Tortoise and the Hare: New Drug Stops Rushing Cancer Cells, Slow and Steady Healthy Cells Unharmed

on March 2, 2012 9:57 AM EST

New drug stops rushing cancer cells, slow and steady healthy cells unharmed
Lung cancer cells (Photo: Flickr.com/wellcome images)

The American Cancer Society estimates that 44,000 new cases of pancreatic cancer will be diagnosed this year and that 37,000 people will die from the disease. These are not strong odds. A new drug, rigosertib, allows pancreatic cancer cells to rush through replication - and then stops them cold, killing them in in the middle of a step called M phase. Healthy cells that don't rush are unharmed.

Data from a phase I clinical trial of patients with advanced pancreatic cancer and additional solid tumors recently published in the journal Clinical Cancer Research shows the strategy has promise. While the goal of any phase I trial is to establish the dosage that best balances effectiveness against side effects, 11 of the 19 patients treated achieved stable disease, which lasted for a median of 113 days.

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"Really, the drug takes one of cancer's greatest strengths and turns it into a weakness," says Wells Messersmith, MD, co-leader of the Developmental Therapeutics Program at the University of Colorado Cancer Center and the clinical trial's national principal investigator.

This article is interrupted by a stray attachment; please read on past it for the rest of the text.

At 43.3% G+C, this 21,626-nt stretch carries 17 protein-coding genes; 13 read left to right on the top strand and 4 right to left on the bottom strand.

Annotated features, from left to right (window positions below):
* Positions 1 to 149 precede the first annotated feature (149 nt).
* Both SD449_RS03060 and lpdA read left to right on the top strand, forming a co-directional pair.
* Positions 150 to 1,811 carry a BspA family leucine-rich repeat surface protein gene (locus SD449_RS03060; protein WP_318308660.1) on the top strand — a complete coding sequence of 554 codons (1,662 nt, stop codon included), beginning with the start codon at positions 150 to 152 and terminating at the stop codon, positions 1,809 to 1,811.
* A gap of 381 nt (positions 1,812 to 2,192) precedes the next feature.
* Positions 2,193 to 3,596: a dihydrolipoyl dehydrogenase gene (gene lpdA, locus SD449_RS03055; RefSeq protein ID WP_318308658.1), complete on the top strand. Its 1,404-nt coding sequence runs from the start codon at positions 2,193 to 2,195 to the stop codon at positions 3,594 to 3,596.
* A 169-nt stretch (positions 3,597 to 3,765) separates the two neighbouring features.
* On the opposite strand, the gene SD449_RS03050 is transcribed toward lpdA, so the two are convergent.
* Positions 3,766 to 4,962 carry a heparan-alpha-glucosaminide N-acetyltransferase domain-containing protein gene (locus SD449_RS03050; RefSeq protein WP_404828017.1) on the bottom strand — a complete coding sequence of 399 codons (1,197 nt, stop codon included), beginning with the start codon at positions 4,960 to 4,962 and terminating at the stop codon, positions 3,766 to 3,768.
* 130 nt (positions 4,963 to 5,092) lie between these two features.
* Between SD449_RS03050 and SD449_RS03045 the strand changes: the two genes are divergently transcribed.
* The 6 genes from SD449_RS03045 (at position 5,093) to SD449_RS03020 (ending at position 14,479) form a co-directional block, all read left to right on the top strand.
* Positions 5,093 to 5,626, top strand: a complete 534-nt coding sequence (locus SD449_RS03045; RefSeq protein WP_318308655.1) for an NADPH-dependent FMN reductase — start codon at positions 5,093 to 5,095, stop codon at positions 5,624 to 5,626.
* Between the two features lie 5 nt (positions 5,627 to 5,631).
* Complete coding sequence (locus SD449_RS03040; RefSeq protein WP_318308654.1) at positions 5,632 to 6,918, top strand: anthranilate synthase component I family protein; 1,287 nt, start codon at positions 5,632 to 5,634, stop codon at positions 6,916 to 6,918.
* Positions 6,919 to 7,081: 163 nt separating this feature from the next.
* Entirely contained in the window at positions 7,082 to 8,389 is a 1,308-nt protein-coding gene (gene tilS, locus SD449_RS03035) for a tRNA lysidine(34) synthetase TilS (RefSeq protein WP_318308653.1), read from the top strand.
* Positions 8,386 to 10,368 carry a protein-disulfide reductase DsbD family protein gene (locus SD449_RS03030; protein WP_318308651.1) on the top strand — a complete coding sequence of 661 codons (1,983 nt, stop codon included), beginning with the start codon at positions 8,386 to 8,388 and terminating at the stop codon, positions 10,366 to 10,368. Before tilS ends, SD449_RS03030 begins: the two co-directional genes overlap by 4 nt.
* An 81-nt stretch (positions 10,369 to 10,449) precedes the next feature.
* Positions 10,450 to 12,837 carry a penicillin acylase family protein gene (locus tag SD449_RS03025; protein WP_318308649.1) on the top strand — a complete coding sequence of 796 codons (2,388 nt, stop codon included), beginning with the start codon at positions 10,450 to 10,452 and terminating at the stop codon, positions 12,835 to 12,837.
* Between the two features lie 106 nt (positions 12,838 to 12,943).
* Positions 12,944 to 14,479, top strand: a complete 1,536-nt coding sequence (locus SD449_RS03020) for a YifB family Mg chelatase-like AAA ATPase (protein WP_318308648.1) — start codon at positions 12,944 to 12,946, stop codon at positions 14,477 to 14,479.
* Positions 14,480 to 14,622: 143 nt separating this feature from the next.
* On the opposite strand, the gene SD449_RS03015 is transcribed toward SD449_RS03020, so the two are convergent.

Instead of going with the flow of the natural cell cycle, cancer cells amplify two signals - PLK1 and PI3K - which allows them to blast through the cell cycle and divide much more quickly. In the process, they break this step of the natural cell cycle, known as the G1 regulatory mechanism, and thus depend on the kick of PLK1 and P13K to push at a frenzied pace through replication.

It's specifically these two signals, PLK1 and PI3K, that rigosertib targets. With these signals turned off, cancer cells get stuck and die in the stage of the cell cycle called M phase - while healthy cells that stuck to the slower, natural method of division chug past unharmed.

Wells Messersmith, MD, co-leader of the Developmental Therapeutics Program at the University of Colorado Cancer Center

"This one-two punch, targeting these two distinct signaling pathways, allows us to interfere twice with cancer cells' ability to replicate," Messersmith says. And it also allows doctors to target cancers that may have evolved resistance to one or the other target.

Source: University of Colorado Denver

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